Big names like Susan-Lori Parks (co-adapter with composer Diedre L. Murray), Audra McDonald (Bess) and David Allen Grier (Sporting Life) were already drawing attention to “The Gershwins’ Porgy and Bess,” a “musical” adaptation of the classic American opera, helmed by A.R.T artistic director Diane Paulus.

Controversy has brought the production even more attention. Now Stephen Sondheim is involved–but not in a way the production team would like.

Top to bottom: Audra McDonald, Diane Paulus and Susan-Lori Parks. Photo by Chad Batka for the New York Times

At the beginning of August, the New York Times ran a preview of the show as it’s set to transfer to Broadway in the winter. Headlined, “It Aint Necessarily Porgy,” the article by Patrick Healey, frames the production as an experiment. It reveals that the adaptation will include new scenes, invented biographical details about the characters and a more upbeat ending, Paulus, Parks and McDonald are quoted explaining the ways in which they feel these changes will benefit an audience more familiar with Broadway musicals than opera. Healey places this effort in the context of the opera’s checkered performance history and closes by citing an endorsement from the estates of the Gershwins and lyricist DuBose Heywood.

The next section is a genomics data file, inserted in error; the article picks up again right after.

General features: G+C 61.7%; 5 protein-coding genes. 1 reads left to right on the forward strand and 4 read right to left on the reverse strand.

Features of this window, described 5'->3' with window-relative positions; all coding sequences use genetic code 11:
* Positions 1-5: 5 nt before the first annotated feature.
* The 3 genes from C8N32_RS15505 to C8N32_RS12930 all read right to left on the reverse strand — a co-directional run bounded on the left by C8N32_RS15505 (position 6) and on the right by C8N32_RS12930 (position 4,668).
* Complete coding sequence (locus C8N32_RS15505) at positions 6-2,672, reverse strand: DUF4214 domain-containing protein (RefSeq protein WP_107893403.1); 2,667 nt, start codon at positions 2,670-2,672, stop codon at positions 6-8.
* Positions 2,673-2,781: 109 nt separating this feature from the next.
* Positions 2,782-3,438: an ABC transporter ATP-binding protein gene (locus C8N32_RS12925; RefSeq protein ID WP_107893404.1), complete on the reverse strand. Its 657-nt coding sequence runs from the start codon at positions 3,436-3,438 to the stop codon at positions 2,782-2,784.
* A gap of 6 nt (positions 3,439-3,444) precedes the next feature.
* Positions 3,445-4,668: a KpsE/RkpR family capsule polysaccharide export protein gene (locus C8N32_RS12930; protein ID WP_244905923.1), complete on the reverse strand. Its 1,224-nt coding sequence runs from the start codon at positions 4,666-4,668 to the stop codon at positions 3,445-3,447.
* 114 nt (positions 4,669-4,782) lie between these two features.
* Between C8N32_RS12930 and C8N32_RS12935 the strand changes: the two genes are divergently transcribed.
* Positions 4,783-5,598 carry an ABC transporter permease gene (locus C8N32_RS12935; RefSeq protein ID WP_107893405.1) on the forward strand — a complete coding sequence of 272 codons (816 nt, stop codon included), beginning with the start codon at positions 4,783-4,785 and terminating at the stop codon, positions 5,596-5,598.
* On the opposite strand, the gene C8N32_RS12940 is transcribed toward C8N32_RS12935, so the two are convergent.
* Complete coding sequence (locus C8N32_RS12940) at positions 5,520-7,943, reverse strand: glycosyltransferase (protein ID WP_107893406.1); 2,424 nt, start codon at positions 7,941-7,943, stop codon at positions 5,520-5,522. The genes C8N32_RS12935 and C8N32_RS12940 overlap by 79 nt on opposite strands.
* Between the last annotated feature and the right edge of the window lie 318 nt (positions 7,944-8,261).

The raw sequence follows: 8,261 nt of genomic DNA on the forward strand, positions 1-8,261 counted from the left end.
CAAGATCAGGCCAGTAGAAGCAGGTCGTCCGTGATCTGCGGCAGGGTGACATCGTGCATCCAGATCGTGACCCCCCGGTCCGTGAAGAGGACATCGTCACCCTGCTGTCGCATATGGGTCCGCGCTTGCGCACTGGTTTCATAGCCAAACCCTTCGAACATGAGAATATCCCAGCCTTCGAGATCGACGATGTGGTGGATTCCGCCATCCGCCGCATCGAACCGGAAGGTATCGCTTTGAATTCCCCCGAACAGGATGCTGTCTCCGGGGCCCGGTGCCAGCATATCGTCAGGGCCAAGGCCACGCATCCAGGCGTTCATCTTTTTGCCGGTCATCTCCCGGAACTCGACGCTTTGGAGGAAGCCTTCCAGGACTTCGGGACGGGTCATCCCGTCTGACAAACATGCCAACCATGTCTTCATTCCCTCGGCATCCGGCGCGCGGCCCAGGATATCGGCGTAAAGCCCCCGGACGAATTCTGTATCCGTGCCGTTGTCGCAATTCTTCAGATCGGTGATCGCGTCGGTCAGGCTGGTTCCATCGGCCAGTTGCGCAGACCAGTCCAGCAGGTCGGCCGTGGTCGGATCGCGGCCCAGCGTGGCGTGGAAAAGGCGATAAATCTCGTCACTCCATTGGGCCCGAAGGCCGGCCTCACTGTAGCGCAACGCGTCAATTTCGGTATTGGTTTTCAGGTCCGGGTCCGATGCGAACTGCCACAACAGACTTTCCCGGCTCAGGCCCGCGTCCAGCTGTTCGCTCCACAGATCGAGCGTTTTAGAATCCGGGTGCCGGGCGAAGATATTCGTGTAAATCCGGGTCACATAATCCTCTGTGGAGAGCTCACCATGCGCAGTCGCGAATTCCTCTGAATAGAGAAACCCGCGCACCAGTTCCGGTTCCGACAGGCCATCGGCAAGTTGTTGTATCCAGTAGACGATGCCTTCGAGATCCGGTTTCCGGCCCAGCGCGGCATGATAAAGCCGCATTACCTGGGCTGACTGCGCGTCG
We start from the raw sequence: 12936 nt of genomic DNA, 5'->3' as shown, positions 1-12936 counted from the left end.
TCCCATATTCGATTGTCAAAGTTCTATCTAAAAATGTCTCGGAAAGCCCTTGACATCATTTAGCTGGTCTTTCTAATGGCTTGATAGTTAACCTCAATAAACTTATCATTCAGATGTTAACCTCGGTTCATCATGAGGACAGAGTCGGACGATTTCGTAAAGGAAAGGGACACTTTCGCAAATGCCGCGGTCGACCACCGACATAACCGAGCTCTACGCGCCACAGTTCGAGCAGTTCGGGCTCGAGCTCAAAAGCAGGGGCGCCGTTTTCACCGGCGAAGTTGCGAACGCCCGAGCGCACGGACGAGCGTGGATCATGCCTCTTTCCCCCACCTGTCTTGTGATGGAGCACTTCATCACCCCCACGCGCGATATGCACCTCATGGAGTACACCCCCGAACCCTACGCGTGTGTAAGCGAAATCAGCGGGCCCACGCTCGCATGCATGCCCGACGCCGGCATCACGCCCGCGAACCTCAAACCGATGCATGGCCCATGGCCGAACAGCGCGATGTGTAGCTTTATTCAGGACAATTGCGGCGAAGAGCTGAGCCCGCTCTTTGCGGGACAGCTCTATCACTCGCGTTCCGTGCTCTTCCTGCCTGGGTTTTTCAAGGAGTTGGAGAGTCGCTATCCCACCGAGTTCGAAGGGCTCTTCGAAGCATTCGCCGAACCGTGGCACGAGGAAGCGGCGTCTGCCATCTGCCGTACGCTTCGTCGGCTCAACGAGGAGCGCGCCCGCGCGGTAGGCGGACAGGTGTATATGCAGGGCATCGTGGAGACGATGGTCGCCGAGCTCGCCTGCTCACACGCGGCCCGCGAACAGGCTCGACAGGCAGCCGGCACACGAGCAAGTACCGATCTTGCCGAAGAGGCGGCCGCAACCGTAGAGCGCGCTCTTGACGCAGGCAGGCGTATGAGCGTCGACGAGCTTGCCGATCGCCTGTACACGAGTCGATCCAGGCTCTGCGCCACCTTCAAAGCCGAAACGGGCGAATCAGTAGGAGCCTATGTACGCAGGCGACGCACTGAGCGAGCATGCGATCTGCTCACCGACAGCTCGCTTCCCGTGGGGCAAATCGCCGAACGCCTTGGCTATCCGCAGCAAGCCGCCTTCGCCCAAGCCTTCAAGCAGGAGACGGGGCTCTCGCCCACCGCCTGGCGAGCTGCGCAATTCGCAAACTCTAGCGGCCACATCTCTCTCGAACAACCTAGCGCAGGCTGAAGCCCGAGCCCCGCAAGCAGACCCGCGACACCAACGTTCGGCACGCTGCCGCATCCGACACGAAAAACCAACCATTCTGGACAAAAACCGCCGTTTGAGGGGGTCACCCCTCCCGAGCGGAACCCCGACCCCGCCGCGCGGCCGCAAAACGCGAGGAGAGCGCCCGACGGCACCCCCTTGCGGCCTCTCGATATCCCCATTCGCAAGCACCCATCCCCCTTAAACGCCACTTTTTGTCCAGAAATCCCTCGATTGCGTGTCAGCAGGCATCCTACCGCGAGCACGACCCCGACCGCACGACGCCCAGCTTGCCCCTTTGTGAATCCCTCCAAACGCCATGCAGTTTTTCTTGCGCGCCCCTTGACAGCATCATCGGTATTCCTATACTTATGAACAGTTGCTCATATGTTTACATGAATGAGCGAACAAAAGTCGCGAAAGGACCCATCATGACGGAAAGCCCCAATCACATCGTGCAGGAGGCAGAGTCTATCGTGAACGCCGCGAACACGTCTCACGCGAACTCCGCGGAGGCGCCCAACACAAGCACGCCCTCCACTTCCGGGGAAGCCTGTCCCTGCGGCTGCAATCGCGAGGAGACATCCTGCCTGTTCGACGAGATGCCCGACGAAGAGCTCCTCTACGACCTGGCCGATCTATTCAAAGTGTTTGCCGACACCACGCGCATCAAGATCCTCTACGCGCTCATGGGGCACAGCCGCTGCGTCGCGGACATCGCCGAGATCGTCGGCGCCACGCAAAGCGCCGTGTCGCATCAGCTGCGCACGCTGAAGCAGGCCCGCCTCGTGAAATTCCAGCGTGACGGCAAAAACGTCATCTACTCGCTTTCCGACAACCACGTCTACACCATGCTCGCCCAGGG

More than a little skepticism has greeted the article’s revelations. According to a post on the Times ArtsBeat blog, “Nearly all the readers who responded expressed some degree of concern over this effort to refresh this landmark of American culture for modern audiences.” The blog post links to a particularly incredulous response from Village Voice critic, Michael Musto. Then it drops the bomb: a sarcasm-drenched Letter to the Editor from none other than Stephen Sondheim decrying the project and ridiculing just about every quoted statement by Paulus, Parks and McDonald.


Stephen Sondheim

“To begin with, the title of the show is now “The Gershwins’ Porgy and Bess.” I assume that’s in case anyone was worried it was the Rodgers and Hart “Porgy and Bess” that was coming to town,” he offers as an opening volley, adding, “what happened to DuBose Heyward? Most of the lyrics (and all of the good ones are his …”

Sondheim lambasts Paulus for suggesting that some the characters in “Porgy and Bess” need fleshing out, “Ms. Paulus says that in the opera you don’t get to know the characters as people. Putting it kindly, that’s willful ignorance. These characters are as vivid as any ever created for the musical theater, as has been proved over and over in productions that may have cut some dialogue and musical passages but didn’t rewrite and distort them.”

“She fails to recognize,” he continues, “that Porgy, Bess, Crown, Sportin’ Life and the rest are archetypes and intended to be larger than life and that filling in “realistic” details is likely to reduce them to line drawings.”

He’s even more barbed in responding to Paulus’ assessment of her audience.